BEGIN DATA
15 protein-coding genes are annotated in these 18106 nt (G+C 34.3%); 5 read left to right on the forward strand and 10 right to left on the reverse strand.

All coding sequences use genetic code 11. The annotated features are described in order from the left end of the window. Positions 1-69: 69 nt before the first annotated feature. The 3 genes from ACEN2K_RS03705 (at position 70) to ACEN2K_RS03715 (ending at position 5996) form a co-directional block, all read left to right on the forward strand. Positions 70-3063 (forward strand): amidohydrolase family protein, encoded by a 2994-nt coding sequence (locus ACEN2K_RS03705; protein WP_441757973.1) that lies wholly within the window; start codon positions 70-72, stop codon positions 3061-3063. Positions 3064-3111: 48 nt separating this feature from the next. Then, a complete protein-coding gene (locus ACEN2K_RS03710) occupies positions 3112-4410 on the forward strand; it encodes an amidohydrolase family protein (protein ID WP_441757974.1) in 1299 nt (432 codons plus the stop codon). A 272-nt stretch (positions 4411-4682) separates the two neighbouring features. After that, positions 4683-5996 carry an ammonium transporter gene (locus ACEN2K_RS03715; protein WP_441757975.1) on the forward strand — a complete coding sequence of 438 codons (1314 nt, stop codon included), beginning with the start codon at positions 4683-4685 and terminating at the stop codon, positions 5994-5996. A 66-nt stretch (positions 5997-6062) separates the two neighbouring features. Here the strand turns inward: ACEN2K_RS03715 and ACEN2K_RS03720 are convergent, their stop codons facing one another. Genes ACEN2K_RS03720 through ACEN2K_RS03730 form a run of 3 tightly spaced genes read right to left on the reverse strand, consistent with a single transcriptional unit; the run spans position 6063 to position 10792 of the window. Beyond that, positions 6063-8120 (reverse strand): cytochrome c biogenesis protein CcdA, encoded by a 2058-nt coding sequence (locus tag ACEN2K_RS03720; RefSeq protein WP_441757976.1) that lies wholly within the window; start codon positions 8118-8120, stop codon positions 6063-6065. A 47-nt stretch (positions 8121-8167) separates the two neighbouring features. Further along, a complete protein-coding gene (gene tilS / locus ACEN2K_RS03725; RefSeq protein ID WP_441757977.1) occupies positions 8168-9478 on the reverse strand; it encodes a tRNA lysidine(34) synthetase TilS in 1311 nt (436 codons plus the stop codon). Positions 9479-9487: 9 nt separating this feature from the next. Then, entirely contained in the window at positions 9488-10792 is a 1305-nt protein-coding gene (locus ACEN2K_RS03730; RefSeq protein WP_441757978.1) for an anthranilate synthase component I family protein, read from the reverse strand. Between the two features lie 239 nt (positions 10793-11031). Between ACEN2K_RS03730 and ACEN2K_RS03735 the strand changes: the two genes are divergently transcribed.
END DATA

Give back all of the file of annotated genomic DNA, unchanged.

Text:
15 protein-coding genes are annotated in these 18106 nt (G+C 34.3%); 5 read left to right on the forward strand and 10 right to left on the reverse strand.

All coding sequences use genetic code 11. The annotated features are described in order from the left end of the window. Positions 1-69: 69 nt before the first annotated feature. The 3 genes from ACEN2K_RS03705 (at position 70) to ACEN2K_RS03715 (ending at position 5996) form a co-directional block, all read left to right on the forward strand. Positions 70-3063 (forward strand): amidohydrolase family protein, encoded by a 2994-nt coding sequence (locus ACEN2K_RS03705; protein WP_441757973.1) that lies wholly within the window; start codon positions 70-72, stop codon positions 3061-3063. Positions 3064-3111: 48 nt separating this feature from the next. Then, a complete protein-coding gene (locus ACEN2K_RS03710) occupies positions 3112-4410 on the forward strand; it encodes an amidohydrolase family protein (protein ID WP_441757974.1) in 1299 nt (432 codons plus the stop codon). A 272-nt stretch (positions 4411-4682) separates the two neighbouring features. After that, positions 4683-5996 carry an ammonium transporter gene (locus ACEN2K_RS03715; protein WP_441757975.1) on the forward strand — a complete coding sequence of 438 codons (1314 nt, stop codon included), beginning with the start codon at positions 4683-4685 and terminating at the stop codon, positions 5994-5996. A 66-nt stretch (positions 5997-6062) separates the two neighbouring features. Here the strand turns inward: ACEN2K_RS03715 and ACEN2K_RS03720 are convergent, their stop codons facing one another. Genes ACEN2K_RS03720 through ACEN2K_RS03730 form a run of 3 tightly spaced genes read right to left on the reverse strand, consistent with a single transcriptional unit; the run spans position 6063 to position 10792 of the window. Beyond that, positions 6063-8120 (reverse strand): cytochrome c biogenesis protein CcdA, encoded by a 2058-nt coding sequence (locus tag ACEN2K_RS03720; RefSeq protein WP_441757976.1) that lies wholly within the window; start codon positions 8118-8120, stop codon positions 6063-6065. A 47-nt stretch (positions 8121-8167) separates the two neighbouring features. Further along, a complete protein-coding gene (gene tilS / locus ACEN2K_RS03725; RefSeq protein ID WP_441757977.1) occupies positions 8168-9478 on the reverse strand; it encodes a tRNA lysidine(34) synthetase TilS in 1311 nt (436 codons plus the stop codon). Positions 9479-9487: 9 nt separating this feature from the next. Then, entirely contained in the window at positions 9488-10792 is a 1305-nt protein-coding gene (locus ACEN2K_RS03730; RefSeq protein WP_441757978.1) for an anthranilate synthase component I family protein, read from the reverse strand. Between the two features lie 239 nt (positions 10793-11031). Between ACEN2K_RS03730 and ACEN2K_RS03735 the strand changes: the two genes are divergently transcribed.